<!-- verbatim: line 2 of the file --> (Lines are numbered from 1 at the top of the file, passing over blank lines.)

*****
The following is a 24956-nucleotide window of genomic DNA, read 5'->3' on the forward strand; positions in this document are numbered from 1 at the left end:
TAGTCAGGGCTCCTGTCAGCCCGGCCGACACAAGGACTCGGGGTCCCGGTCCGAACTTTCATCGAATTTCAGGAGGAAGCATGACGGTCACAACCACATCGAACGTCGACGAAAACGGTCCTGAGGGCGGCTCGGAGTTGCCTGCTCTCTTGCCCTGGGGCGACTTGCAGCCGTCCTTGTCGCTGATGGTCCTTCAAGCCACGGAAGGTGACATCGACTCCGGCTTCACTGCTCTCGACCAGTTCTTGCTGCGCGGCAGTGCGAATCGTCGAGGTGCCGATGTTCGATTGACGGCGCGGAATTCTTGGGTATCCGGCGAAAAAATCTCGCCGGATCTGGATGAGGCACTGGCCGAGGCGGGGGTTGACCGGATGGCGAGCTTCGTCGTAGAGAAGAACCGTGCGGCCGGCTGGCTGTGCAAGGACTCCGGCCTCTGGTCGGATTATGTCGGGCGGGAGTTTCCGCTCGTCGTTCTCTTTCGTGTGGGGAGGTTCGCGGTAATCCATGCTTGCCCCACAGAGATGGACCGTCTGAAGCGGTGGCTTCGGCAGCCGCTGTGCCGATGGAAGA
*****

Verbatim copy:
TAGTCAGGGCTCCTGTCAGCCCGGCCGACACAAGGACTCGGGGTCCCGGTCCGAACTTTCATCGAATTTCAGGAGGAAGCATGACGGTCACAACCACATCGAACGTCGACGAAAACGGTCCTGAGGGCGGCTCGGAGTTGCCTGCTCTCTTGCCCTGGGGCGACTTGCAGCCGTCCTTGTCGCTGATGGTCCTTCAAGCCACGGAAGGTGACATCGACTCCGGCTTCACTGCTCTCGACCAGTTCTTGCTGCGCGGCAGTGCGAATCGTCGAGGTGCCGATGTTCGATTGACGGCGCGGAATTCTTGGGTATCCGGCGAAAAAATCTCGCCGGATCTGGATGAGGCACTGGCCGAGGCGGGGGTTGACCGGATGGCGAGCTTCGTCGTAGAGAAGAACCGTGCGGCCGGCTGGCTGTGCAAGGACTCCGGCCTCTGGTCGGATTATGTCGGGCGGGAGTTTCCGCTCGTCGTTCTCTTTCGTGTGGGGAGGTTCGCGGTAATCCATGCTTGCCCCACAGAGATGGACCGTCTGAAGCGGTGGCTTCGGCAGCCGCTGTGCCGATGGAAGA